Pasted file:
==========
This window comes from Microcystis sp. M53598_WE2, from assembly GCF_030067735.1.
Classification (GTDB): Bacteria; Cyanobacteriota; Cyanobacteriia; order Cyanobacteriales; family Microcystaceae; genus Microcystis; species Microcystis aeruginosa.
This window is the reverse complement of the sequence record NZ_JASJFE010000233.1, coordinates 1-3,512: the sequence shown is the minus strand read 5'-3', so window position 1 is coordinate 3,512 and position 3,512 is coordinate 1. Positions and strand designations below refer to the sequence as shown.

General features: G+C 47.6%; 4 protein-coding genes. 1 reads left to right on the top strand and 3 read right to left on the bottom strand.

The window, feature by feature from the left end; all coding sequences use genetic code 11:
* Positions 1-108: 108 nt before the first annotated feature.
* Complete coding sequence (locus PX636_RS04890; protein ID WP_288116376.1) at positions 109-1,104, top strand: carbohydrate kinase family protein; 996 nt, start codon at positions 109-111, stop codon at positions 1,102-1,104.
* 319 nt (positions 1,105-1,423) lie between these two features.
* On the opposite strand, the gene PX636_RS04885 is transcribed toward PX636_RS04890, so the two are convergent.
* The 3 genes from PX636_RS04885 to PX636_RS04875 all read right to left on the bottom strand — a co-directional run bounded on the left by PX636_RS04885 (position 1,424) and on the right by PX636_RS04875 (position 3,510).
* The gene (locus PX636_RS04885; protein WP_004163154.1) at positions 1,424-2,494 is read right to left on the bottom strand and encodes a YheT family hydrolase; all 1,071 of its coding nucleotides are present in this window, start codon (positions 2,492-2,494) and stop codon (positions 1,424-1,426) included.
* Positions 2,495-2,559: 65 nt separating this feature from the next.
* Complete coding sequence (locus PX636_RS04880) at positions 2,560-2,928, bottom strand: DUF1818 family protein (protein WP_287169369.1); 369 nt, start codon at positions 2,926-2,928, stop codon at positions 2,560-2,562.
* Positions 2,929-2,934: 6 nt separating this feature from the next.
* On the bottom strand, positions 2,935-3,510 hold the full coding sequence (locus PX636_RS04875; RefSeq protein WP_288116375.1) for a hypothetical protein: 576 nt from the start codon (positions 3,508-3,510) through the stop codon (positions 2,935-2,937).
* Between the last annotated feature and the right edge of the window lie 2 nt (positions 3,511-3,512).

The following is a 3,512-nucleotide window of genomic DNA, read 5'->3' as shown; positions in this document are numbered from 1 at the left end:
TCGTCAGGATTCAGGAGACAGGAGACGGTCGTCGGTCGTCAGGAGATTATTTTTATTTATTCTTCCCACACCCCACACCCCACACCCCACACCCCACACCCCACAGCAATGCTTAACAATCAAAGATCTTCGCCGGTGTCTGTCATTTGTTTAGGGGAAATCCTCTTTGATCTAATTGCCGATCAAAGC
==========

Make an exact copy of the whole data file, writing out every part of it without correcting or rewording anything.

This window comes from Microcystis sp. M53598_WE2, from assembly GCF_030067735.1.
Classification (GTDB): Bacteria; Cyanobacteriota; Cyanobacteriia; order Cyanobacteriales; family Microcystaceae; genus Microcystis; species Microcystis aeruginosa.
This window is the reverse complement of the sequence record NZ_JASJFE010000233.1, coordinates 1-3,512: the sequence shown is the minus strand read 5'-3', so window position 1 is coordinate 3,512 and position 3,512 is coordinate 1. Positions and strand designations below refer to the sequence as shown.

General features: G+C 47.6%; 4 protein-coding genes. 1 reads left to right on the top strand and 3 read right to left on the bottom strand.

The window, feature by feature from the left end; all coding sequences use genetic code 11:
* Positions 1-108: 108 nt before the first annotated feature.
* Complete coding sequence (locus PX636_RS04890; protein ID WP_288116376.1) at positions 109-1,104, top strand: carbohydrate kinase family protein; 996 nt, start codon at positions 109-111, stop codon at positions 1,102-1,104.
* 319 nt (positions 1,105-1,423) lie between these two features.
* On the opposite strand, the gene PX636_RS04885 is transcribed toward PX636_RS04890, so the two are convergent.
* The 3 genes from PX636_RS04885 to PX636_RS04875 all read right to left on the bottom strand — a co-directional run bounded on the left by PX636_RS04885 (position 1,424) and on the right by PX636_RS04875 (position 3,510).
* The gene (locus PX636_RS04885; protein WP_004163154.1) at positions 1,424-2,494 is read right to left on the bottom strand and encodes a YheT family hydrolase; all 1,071 of its coding nucleotides are present in this window, start codon (positions 2,492-2,494) and stop codon (positions 1,424-1,426) included.
* Positions 2,495-2,559: 65 nt separating this feature from the next.
* Complete coding sequence (locus PX636_RS04880) at positions 2,560-2,928, bottom strand: DUF1818 family protein (protein WP_287169369.1); 369 nt, start codon at positions 2,926-2,928, stop codon at positions 2,560-2,562.
* Positions 2,929-2,934: 6 nt separating this feature from the next.
* On the bottom strand, positions 2,935-3,510 hold the full coding sequence (locus PX636_RS04875; RefSeq protein WP_288116375.1) for a hypothetical protein: 576 nt from the start codon (positions 3,508-3,510) through the stop codon (positions 2,935-2,937).
* Between the last annotated feature and the right edge of the window lie 2 nt (positions 3,511-3,512).

The following is a 3,512-nucleotide window of genomic DNA, read 5'->3' as shown; positions in this document are numbered from 1 at the left end:
TCGTCAGGATTCAGGAGACAGGAGACGGTCGTCGGTCGTCAGGAGATTATTTTTATTTATTCTTCCCACACCCCACACCCCACACCCCACACCCCACACCCCACAGCAATGCTTAACAATCAAAGATCTTCGCCGGTGTCTGTCATTTGTTTAGGGGAAATCCTCTTTGATCTAATTGCCGATCAAAGC